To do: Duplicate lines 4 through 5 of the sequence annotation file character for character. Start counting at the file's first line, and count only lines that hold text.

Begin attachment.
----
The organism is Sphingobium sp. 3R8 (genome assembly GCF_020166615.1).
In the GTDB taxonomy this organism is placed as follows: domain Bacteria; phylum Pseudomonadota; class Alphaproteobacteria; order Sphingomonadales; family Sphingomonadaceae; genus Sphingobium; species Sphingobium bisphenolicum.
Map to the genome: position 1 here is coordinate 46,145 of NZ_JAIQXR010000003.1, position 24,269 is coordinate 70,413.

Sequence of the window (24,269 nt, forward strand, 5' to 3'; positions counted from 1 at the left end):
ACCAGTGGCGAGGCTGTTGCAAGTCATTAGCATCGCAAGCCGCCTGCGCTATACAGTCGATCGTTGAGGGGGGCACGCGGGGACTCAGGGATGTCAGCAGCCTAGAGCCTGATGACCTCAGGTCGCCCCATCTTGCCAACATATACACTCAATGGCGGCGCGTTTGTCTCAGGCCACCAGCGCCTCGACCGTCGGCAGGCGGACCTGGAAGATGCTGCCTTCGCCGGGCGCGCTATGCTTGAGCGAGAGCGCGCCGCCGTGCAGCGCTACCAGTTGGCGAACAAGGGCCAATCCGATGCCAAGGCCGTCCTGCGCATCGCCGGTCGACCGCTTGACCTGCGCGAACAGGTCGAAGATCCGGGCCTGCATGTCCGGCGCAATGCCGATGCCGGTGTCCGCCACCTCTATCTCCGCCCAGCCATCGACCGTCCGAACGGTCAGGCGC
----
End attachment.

Sequence of the window (24,269 nt, forward strand, 5' to 3'; positions counted from 1 at the left end):
ACCAGTGGCGAGGCTGTTGCAAGTCATTAGCATCGCAAGCCGCCTGCGCTATACAGTCGATCGTTGAGGGGGGCACGCGGGGACTCAGGGATGTCAGCAGCCTAGAGCCTGATGACCTCAGGTCGCCCCATCTTGCCAACATATACACTCAATGGCGGCGCGTTTGTCTCAGGCCACCAGCGCCTCGACCGTCGGCAGGCGGACCTGGAAGATGCTGCCTTCGCCGGGCGCGCTATGCTTGAGCGAGAGCGCGCCGCCGTGCAGCGCTACCAGTTGGCGAACAAGGGCCAATCCGATGCCAAGGCCGTCCTGCGCATCGCCGGTCGACCGCTTGACCTGCGCGAACAGGTCGAAGATCCGGGCCTGCATGTCCGGCGCAATGCCGATGCCGGTGTCCGCCACCTCTATCTCCGCCCAGCCATCGACCGTCCGAACGGTCAGGCGC